What should WE learn from Boeing’s two-crash tragedy?

The case of the two crashes of Boeing’s 737 MAX aircraft, less than six months apart, in 2018 and 2019, involves three big management failures that deserve to be learned, so some effective lessons can be internalized by all management.  The story, including some of the truly important detailed facts, is shown in the recent launch of “Downfall: The Case Against Boeing”, a documentary by Netflix.

We all demand 100% safety from airlines, and practically also from every organization: never let your focus on making money cause a fatal flaw!

However, any promise for 100% safety is utopian.  We can come very close to 100%, but there is no way to ensure that fatal accidents would never happen.  The true practical responsibility is made by two different actions:

  1. Invest time and effort to put protection mechanisms in place.  We in the Theory of Constraints (TOC) call them ‘buffers’, so even when something goes wrong, no disaster would happen.  All aircraft manufacturers, and all airlines, are fully aware of the need.  They include protection mechanisms, and very detailed safety procedures, into the everyday life of their organizations.  Due to the many safety procedures, any crash of an aircraft is the result of a combination of several things going wrong together and thus is very rare. Yet, crashes sometimes happen.
  2. If there is a signal that something that shouldn’t have happened has happened, then a full learning process has to be in place to identify the operational cause, and from that identify the flawed paradigm that let the operational cause happen.  This is just the first part of the learning. Next is deducing how to fix the flawed paradigm without causing serious negative consequences.  Airlines have internalized the culture of inquiring every signal that something went wrong.  Still, such a process could and should be improved.

I have developed a structured process of learning from one event, now entitled as “Systematic Learning from Significant Surprising Events”.  TOCICO members could download it from the TOCICO site of New BOK Papers, the direct link is https://www.tocico.org/page/TOCBodyofKnowledgeSystematicLearningfromSignificantSurprisingEvents

Others could approach me and I’ll gladly send the paper to them.

Back to Boeing.  I, at least, don’t think it is right to blame Boeing for what led to the crash of the Indonesian aircraft in October, 29th, 2018.  All flawed paradigms look as if everybody should have recognized the flaw, but this is inhuman.  There is no way for human beings to eliminate all their flawed assumptions.  But it is our duty to reveal the flawed paradigm once we see a signal that points to it.  Then we need to fix the flawed assumption, so the same mistake won’t be repeated in the future.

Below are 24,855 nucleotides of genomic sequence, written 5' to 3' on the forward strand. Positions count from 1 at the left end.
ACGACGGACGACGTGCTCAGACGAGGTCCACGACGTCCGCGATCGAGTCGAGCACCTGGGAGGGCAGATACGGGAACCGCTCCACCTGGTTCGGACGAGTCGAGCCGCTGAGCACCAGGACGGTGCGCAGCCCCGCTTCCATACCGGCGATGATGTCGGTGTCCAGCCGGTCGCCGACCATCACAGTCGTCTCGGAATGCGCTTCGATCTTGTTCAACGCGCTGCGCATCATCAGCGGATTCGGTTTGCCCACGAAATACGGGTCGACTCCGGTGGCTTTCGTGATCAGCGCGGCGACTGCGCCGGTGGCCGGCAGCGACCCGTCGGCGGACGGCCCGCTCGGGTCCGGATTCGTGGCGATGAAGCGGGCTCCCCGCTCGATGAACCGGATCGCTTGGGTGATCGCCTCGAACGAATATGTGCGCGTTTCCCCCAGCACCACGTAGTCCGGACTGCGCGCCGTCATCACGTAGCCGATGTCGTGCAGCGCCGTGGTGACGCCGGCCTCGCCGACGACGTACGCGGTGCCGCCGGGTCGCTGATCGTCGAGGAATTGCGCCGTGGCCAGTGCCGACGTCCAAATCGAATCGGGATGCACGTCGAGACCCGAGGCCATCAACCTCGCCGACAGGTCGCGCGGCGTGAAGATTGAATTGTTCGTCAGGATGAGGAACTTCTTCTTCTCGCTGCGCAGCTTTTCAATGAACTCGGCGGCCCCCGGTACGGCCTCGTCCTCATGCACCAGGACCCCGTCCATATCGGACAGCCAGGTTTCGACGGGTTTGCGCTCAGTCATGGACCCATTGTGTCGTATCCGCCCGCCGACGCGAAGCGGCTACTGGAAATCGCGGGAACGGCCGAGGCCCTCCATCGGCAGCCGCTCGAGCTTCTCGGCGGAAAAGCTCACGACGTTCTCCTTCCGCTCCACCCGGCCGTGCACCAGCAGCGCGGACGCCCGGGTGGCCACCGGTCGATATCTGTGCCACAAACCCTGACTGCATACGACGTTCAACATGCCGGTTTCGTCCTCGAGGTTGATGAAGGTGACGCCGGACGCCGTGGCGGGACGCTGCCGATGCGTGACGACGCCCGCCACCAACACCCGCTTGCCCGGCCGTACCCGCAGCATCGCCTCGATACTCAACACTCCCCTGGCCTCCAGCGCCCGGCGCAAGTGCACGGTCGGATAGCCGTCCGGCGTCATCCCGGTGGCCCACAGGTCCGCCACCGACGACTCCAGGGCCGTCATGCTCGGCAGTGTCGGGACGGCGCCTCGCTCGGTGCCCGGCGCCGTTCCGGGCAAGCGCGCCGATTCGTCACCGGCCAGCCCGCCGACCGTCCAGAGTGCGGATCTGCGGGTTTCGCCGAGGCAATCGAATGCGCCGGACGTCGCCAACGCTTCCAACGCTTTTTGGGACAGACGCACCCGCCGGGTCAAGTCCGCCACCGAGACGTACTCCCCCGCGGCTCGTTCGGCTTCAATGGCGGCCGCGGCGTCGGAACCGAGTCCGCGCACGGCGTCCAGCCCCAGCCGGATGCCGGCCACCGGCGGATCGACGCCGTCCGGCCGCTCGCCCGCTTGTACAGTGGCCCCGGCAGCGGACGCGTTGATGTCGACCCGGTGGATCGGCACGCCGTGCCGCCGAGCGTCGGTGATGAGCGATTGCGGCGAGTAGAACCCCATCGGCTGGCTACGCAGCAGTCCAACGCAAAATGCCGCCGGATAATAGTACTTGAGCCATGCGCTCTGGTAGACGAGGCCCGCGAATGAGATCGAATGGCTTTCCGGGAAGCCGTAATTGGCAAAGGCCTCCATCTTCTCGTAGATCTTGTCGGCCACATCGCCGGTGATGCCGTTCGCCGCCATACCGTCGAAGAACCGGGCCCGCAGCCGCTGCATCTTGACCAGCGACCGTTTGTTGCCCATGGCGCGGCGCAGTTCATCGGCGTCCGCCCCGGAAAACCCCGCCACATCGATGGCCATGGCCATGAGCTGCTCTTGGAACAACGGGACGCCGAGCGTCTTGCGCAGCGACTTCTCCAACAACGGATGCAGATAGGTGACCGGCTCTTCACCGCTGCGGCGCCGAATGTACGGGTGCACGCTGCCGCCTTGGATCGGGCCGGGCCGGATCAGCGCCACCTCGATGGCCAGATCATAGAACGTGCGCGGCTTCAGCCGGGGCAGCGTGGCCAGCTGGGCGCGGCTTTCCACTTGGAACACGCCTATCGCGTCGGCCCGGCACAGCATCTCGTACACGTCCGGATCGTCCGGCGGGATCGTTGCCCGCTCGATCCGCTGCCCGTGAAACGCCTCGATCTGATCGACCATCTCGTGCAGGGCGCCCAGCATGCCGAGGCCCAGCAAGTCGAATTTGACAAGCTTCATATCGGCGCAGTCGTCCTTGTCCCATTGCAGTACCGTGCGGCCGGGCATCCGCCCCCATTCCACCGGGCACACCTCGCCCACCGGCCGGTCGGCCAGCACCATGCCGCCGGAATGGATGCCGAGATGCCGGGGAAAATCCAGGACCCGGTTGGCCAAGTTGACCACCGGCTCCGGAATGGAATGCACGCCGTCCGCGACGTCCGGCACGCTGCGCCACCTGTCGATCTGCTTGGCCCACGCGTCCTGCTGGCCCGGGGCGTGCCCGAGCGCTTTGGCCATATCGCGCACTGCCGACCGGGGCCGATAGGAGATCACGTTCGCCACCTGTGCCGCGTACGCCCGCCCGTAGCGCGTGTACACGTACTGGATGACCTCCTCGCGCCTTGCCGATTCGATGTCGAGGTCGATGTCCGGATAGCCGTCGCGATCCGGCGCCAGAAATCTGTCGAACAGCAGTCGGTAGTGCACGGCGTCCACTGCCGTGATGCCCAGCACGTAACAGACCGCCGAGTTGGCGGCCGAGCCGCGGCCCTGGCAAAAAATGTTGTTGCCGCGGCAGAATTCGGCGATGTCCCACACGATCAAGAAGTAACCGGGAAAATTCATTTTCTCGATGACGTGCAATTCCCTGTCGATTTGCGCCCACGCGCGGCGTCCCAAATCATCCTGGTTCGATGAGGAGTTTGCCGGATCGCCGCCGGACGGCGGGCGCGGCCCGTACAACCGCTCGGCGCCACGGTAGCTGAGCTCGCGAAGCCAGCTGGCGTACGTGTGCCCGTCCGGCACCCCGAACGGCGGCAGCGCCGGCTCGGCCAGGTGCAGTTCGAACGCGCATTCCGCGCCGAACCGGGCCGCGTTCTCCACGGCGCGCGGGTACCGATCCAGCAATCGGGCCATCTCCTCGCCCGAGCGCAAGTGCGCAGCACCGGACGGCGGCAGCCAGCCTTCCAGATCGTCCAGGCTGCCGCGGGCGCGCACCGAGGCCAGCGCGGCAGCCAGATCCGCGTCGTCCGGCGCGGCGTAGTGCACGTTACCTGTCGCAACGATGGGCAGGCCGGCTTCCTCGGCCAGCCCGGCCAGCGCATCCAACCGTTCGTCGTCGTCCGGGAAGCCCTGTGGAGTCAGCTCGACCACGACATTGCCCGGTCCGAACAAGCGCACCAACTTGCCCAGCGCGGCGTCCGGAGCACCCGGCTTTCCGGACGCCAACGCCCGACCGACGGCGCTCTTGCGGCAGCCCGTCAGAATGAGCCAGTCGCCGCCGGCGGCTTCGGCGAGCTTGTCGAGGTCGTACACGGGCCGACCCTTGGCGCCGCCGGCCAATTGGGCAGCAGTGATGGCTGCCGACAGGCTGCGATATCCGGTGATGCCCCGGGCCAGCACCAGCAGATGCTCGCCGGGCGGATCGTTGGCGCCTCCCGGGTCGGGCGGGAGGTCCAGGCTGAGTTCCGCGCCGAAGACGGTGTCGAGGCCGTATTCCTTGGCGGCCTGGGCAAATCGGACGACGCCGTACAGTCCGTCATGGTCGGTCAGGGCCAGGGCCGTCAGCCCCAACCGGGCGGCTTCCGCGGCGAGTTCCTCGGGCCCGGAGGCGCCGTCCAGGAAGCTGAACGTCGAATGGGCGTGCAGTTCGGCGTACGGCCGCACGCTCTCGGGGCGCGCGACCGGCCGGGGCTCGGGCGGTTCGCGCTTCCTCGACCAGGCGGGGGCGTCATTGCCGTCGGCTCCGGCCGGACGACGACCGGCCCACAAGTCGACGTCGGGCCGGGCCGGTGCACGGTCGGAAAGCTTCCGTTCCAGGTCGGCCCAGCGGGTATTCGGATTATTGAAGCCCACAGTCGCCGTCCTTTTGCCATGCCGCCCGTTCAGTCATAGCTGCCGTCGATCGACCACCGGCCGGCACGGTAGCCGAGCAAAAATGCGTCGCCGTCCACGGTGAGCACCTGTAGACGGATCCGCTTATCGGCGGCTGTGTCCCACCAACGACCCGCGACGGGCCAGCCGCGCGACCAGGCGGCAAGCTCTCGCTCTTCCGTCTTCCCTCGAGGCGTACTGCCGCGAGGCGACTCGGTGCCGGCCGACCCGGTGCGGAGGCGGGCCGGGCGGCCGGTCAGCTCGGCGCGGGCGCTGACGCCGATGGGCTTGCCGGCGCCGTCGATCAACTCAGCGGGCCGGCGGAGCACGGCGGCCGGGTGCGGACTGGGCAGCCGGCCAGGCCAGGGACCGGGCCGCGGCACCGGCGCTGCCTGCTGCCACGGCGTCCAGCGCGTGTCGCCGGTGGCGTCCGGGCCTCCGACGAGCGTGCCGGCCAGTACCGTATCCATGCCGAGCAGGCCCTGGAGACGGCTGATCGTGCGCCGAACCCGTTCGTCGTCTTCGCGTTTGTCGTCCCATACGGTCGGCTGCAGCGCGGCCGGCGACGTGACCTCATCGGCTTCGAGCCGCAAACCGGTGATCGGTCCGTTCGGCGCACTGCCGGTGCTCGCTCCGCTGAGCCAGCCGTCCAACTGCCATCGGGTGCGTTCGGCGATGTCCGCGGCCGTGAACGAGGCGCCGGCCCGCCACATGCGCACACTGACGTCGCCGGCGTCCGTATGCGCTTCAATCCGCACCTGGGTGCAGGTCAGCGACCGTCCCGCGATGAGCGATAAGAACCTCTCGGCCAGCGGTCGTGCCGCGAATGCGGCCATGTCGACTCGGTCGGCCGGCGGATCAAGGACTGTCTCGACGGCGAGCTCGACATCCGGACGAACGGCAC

The general objective of the movie, like the habit of most public and media inquiries, is to find the ‘guilty party that is responsible for so-and-so many deaths and other damage.’  Boeing top management at the time was an easy target given the number of victims.  However, blaming top management because they were ‘greedy’ will not prevent any safety issue in the future.  I do expect management to strive to make more money now, as well as in the future.  However, the Goal should include several necessary conditions, and refusing to take a risk for a major disaster is one of them.  Pressing for very ambitious short time of development, and launching a new aircraft without the need to train the pilots, who are trained with the current models, are legitimate managerial objectives.  The flaw is not being greedy, but failing to see that the pressure might lead to cutting corners and to prevent employees from raising a flag that there is a problem.  Resolving the conflict between ambitious business targets and dealing with all the safety issues is a worthy challenge that needs to be addressed.

Blaming is a natural consequence of anything that went wrong.  It is the result of a widely spread flawed paradigm, which pushes good people to conceal the facts that might lead to their involvement with highly undesired events.  The fear is that they will be blamed and their career will end.  So, they do their best to prevent revealing their flawed paradigms.  The problem is: other people still use the flawed paradigm!

Let’s see what were the critical flawed paradigm(s) that caused the Indonesian crash.  Typically, two different combined flaws led to the crash of the Indonesian plane.  A damaged sensor sent wrong data to a critical new automatic software module, called MCAS, which was designed to fix a problem of too high angle of rising.  This was a major technical flaw of failing to consider the case that if the sensor is damaged then MCAS would cause a crash.  The sensors stick out of the airplane body, so hitting a balloon or a bird can destroy the sensor, and this makes the MCAS system deadly.

The second flaw, this time managerial, is deciding not to let the pilots know about the new automatic software. The result was that the Indonesian pilots couldn’t understand why the airplane is going down.  As the sensor was out of order, many alarms were heard filled with wrong information and the stick shaker on the captain’s side has been loudly vibrating.  To fix that state the pilots had to shut off the new system, but they didn’t know anything about MCAS and what it was supposed to do.